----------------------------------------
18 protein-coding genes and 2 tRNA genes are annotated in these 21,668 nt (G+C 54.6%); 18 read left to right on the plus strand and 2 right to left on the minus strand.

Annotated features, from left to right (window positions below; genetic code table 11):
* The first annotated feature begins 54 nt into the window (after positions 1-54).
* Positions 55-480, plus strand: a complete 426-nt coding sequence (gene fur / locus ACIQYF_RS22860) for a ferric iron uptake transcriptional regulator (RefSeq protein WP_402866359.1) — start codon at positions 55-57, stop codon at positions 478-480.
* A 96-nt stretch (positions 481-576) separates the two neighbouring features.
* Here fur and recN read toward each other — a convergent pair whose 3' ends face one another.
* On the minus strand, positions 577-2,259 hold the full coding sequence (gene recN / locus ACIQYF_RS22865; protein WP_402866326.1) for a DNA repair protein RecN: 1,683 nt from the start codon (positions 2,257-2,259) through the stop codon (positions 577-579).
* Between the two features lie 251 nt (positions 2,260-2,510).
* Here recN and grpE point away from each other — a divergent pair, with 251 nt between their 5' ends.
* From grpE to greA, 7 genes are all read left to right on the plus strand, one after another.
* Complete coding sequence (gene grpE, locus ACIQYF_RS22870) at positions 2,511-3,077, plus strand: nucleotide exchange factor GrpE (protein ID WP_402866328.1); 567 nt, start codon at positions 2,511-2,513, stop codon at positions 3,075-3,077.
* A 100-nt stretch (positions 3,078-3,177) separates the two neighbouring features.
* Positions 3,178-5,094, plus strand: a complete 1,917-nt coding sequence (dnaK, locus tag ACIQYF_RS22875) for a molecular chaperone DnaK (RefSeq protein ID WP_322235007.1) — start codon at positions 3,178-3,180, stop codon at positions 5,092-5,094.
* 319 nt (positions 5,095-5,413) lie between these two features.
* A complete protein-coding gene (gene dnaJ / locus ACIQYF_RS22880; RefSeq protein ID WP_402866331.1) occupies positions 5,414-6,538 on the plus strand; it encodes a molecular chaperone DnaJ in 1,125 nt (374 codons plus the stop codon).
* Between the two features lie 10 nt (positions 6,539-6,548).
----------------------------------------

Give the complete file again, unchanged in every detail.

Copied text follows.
18 protein-coding genes and 2 tRNA genes are annotated in these 21,668 nt (G+C 54.6%); 18 read left to right on the plus strand and 2 right to left on the minus strand.

Annotated features, from left to right (window positions below; genetic code table 11):
* The first annotated feature begins 54 nt into the window (after positions 1-54).
* Positions 55-480, plus strand: a complete 426-nt coding sequence (gene fur / locus ACIQYF_RS22860) for a ferric iron uptake transcriptional regulator (RefSeq protein WP_402866359.1) — start codon at positions 55-57, stop codon at positions 478-480.
* A 96-nt stretch (positions 481-576) separates the two neighbouring features.
* Here fur and recN read toward each other — a convergent pair whose 3' ends face one another.
* On the minus strand, positions 577-2,259 hold the full coding sequence (gene recN / locus ACIQYF_RS22865; protein WP_402866326.1) for a DNA repair protein RecN: 1,683 nt from the start codon (positions 2,257-2,259) through the stop codon (positions 577-579).
* Between the two features lie 251 nt (positions 2,260-2,510).
* Here recN and grpE point away from each other — a divergent pair, with 251 nt between their 5' ends.
* From grpE to greA, 7 genes are all read left to right on the plus strand, one after another.
* Complete coding sequence (gene grpE, locus ACIQYF_RS22870) at positions 2,511-3,077, plus strand: nucleotide exchange factor GrpE (protein ID WP_402866328.1); 567 nt, start codon at positions 2,511-2,513, stop codon at positions 3,075-3,077.
* A 100-nt stretch (positions 3,078-3,177) separates the two neighbouring features.
* Positions 3,178-5,094, plus strand: a complete 1,917-nt coding sequence (dnaK, locus tag ACIQYF_RS22875) for a molecular chaperone DnaK (RefSeq protein ID WP_322235007.1) — start codon at positions 3,178-3,180, stop codon at positions 5,092-5,094.
* 319 nt (positions 5,095-5,413) lie between these two features.
* A complete protein-coding gene (gene dnaJ / locus ACIQYF_RS22880; RefSeq protein ID WP_402866331.1) occupies positions 5,414-6,538 on the plus strand; it encodes a molecular chaperone DnaJ in 1,125 nt (374 codons plus the stop codon).
* Between the two features lie 10 nt (positions 6,539-6,548).